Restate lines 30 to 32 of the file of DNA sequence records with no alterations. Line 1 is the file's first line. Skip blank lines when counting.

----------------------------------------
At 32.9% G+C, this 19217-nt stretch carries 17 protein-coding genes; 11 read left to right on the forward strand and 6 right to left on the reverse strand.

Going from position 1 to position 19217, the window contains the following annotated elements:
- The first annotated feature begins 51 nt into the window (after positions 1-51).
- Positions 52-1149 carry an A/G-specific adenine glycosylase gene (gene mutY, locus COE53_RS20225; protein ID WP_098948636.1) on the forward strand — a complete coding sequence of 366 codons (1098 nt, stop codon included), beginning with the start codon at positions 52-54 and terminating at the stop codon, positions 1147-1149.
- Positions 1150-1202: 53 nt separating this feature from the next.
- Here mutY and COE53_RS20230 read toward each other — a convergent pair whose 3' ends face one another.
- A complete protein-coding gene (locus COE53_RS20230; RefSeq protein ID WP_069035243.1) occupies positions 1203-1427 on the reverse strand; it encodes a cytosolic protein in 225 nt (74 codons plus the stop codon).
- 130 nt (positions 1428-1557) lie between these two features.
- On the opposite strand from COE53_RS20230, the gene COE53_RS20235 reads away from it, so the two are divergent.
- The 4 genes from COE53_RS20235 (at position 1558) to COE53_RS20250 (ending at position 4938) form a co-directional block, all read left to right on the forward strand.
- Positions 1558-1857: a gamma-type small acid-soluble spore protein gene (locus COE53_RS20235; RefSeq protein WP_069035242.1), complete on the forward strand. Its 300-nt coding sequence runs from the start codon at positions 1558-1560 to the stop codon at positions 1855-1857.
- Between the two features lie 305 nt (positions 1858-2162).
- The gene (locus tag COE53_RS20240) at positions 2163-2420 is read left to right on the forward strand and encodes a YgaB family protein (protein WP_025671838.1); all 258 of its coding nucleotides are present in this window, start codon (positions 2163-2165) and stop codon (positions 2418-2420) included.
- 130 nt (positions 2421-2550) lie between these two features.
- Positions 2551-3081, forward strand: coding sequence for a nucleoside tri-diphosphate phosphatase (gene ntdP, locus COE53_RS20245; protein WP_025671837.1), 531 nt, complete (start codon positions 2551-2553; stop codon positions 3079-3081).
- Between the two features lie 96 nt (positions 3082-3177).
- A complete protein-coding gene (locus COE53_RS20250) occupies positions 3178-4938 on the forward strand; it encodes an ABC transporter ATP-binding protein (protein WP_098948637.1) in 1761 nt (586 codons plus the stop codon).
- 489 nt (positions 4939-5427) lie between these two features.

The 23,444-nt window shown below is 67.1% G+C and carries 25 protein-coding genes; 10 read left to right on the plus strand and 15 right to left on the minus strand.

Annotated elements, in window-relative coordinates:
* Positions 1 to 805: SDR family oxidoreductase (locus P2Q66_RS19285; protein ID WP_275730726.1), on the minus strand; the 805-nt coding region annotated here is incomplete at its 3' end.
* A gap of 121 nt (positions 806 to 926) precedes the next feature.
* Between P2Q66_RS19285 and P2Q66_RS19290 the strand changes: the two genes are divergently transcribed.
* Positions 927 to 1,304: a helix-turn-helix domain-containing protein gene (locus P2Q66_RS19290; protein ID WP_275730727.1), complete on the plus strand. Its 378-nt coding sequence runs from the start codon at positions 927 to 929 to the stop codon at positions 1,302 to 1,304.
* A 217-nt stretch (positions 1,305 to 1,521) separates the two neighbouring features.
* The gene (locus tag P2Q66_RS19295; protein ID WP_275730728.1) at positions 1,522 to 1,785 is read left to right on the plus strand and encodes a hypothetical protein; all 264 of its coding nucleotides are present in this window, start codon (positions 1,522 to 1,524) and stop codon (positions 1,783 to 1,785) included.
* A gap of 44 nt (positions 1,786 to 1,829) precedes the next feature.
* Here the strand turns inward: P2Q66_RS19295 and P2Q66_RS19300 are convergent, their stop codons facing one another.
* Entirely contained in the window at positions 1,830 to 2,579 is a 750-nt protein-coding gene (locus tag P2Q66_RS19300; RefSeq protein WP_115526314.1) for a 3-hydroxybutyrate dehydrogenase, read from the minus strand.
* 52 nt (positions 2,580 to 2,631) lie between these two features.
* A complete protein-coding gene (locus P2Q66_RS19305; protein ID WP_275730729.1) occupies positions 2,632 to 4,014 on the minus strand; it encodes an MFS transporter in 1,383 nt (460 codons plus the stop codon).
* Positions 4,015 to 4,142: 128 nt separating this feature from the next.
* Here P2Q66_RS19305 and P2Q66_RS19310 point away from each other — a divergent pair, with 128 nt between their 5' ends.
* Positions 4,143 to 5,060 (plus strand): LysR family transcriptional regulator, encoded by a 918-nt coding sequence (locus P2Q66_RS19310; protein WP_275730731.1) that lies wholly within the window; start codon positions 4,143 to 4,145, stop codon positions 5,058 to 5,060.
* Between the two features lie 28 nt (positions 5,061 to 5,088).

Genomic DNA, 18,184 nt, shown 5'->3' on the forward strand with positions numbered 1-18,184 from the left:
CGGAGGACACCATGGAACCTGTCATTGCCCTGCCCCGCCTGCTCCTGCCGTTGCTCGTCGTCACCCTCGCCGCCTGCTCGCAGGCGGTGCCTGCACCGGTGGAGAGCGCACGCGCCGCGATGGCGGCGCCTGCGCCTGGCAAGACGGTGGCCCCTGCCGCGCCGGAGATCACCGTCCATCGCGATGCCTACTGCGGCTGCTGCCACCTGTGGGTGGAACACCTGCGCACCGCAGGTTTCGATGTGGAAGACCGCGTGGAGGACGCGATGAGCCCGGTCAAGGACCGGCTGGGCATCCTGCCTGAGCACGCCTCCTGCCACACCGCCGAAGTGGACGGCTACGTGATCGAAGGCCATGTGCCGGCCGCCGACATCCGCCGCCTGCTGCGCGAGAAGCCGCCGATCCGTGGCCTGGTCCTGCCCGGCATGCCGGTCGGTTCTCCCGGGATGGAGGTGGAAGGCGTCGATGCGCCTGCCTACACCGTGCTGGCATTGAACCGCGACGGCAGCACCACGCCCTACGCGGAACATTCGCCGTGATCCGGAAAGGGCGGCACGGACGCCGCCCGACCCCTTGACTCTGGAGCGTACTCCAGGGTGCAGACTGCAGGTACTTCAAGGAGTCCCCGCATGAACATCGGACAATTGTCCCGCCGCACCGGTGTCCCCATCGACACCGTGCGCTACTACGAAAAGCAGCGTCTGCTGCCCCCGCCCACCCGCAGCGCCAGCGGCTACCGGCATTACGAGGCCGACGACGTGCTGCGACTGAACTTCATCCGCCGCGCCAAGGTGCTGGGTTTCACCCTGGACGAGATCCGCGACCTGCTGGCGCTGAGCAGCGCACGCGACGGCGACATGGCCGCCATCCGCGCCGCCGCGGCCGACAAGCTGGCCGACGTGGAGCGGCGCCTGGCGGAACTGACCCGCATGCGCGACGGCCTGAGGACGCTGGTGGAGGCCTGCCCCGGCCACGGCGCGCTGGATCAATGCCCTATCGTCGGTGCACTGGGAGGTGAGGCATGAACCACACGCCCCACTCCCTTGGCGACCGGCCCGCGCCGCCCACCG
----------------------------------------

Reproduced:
* 52 nt (positions 2,580 to 2,631) lie between these two features.
* A complete protein-coding gene (locus P2Q66_RS19305; protein ID WP_275730729.1) occupies positions 2,632 to 4,014 on the minus strand; it encodes an MFS transporter in 1,383 nt (460 codons plus the stop codon).
* Positions 4,015 to 4,142: 128 nt separating this feature from the next.